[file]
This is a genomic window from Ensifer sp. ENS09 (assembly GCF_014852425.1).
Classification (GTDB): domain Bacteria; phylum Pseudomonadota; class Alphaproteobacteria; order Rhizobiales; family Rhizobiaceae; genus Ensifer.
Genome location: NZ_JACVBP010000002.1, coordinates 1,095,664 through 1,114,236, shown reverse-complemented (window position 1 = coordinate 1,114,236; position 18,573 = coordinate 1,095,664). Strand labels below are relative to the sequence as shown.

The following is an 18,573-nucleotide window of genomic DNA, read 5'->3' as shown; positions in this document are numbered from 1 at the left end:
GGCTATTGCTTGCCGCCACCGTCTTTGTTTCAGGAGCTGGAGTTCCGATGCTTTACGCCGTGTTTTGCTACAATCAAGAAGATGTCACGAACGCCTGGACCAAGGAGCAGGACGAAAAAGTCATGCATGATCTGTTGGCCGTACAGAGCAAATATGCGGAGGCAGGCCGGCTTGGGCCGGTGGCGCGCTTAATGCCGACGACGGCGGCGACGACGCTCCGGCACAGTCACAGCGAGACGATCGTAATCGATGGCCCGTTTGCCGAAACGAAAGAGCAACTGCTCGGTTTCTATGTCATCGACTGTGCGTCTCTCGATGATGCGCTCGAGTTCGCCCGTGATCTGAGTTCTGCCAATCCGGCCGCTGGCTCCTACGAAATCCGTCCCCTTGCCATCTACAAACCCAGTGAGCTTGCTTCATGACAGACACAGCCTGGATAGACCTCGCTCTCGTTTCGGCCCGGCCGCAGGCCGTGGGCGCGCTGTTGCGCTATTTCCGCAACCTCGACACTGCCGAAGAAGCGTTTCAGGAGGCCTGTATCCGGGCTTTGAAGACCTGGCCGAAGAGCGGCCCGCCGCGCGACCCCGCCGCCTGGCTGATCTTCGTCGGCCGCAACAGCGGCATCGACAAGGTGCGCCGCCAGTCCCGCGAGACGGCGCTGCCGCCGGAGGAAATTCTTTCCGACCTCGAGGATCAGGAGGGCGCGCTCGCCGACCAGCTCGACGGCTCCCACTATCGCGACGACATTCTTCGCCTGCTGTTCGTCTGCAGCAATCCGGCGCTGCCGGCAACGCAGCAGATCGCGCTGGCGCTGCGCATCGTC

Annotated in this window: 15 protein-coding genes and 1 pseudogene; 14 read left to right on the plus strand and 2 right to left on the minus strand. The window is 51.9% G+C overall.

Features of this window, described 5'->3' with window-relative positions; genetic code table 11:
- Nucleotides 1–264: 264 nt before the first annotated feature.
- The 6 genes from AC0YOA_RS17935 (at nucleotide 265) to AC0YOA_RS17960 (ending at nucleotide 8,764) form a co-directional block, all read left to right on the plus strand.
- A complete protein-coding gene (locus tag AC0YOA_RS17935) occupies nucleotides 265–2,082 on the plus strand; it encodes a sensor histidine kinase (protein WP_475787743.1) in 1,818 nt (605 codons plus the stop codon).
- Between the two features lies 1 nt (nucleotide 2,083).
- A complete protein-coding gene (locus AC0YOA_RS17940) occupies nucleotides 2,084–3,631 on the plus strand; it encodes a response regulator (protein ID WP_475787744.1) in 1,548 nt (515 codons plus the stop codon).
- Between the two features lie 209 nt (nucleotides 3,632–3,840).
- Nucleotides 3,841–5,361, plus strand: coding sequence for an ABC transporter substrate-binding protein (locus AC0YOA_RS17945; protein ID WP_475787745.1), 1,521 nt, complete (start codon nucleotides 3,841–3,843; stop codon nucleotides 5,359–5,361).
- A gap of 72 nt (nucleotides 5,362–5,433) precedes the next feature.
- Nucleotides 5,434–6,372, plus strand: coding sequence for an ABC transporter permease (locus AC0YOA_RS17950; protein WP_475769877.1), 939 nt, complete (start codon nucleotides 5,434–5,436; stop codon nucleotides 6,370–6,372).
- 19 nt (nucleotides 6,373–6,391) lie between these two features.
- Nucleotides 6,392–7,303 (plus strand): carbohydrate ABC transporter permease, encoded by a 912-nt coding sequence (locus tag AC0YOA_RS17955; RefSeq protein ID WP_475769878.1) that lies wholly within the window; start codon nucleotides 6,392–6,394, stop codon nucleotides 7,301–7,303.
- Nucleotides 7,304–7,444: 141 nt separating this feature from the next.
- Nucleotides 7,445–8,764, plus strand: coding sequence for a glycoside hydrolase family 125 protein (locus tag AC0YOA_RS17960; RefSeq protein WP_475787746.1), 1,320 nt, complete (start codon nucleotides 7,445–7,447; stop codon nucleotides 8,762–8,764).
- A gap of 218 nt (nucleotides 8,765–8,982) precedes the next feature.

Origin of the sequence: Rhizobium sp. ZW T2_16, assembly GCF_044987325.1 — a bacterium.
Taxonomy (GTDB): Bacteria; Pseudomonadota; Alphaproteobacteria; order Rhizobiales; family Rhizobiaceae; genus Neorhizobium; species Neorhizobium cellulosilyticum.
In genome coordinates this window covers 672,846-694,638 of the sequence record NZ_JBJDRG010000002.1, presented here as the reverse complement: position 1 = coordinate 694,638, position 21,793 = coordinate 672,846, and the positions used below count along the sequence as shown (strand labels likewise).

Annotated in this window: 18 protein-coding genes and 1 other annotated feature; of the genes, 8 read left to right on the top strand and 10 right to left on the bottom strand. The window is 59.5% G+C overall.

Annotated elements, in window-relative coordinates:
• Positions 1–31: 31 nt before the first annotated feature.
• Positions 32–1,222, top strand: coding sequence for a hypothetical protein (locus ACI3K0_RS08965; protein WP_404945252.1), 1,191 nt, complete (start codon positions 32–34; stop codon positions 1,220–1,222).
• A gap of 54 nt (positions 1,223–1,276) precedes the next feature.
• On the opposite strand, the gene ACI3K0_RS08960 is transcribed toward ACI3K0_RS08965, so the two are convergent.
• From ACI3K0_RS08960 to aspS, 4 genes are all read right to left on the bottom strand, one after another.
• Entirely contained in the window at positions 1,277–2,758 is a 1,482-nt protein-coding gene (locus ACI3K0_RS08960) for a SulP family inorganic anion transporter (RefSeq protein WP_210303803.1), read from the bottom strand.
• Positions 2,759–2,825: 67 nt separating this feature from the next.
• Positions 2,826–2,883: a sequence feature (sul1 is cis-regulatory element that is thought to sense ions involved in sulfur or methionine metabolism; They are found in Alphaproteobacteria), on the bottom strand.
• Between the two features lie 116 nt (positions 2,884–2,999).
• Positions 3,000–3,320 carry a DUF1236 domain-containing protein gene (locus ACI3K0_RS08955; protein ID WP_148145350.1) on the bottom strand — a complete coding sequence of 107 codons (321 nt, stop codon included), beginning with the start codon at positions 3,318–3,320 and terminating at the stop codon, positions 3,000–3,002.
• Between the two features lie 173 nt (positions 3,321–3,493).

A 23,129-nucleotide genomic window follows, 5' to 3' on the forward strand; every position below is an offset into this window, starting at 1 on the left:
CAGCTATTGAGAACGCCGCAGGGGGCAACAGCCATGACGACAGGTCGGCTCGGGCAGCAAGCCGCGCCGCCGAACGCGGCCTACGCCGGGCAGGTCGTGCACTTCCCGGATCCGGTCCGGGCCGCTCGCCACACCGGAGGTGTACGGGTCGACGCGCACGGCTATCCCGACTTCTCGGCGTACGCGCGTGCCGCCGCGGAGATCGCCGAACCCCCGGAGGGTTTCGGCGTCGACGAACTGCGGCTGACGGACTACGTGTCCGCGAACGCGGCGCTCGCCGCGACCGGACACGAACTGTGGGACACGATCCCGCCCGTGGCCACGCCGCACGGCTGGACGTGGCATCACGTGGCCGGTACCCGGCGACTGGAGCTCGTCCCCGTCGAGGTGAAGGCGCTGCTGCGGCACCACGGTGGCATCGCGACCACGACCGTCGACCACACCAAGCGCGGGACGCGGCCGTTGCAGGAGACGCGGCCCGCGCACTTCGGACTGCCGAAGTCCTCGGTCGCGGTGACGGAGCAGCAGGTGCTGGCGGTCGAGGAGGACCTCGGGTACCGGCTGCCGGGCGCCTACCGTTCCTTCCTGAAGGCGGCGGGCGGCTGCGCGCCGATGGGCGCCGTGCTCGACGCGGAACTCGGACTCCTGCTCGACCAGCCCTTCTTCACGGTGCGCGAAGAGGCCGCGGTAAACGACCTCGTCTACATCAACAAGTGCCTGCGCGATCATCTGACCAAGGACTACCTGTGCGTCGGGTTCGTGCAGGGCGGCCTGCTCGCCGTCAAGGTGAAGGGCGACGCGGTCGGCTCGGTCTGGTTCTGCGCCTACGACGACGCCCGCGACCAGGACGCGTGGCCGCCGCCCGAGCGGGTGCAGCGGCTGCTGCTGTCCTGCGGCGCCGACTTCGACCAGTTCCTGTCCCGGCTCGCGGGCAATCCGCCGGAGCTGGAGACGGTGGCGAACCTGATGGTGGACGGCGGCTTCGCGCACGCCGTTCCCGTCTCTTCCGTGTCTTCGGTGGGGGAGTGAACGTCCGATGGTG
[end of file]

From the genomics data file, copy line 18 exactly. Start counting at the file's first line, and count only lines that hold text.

- Nucleotides 6,392–7,303 (plus strand): carbohydrate ABC transporter permease, encoded by a 912-nt coding sequence (locus tag AC0YOA_RS17955; RefSeq protein ID WP_475769878.1) that lies wholly within the window; start codon nucleotides 6,392–6,394, stop codon nucleotides 7,301–7,303.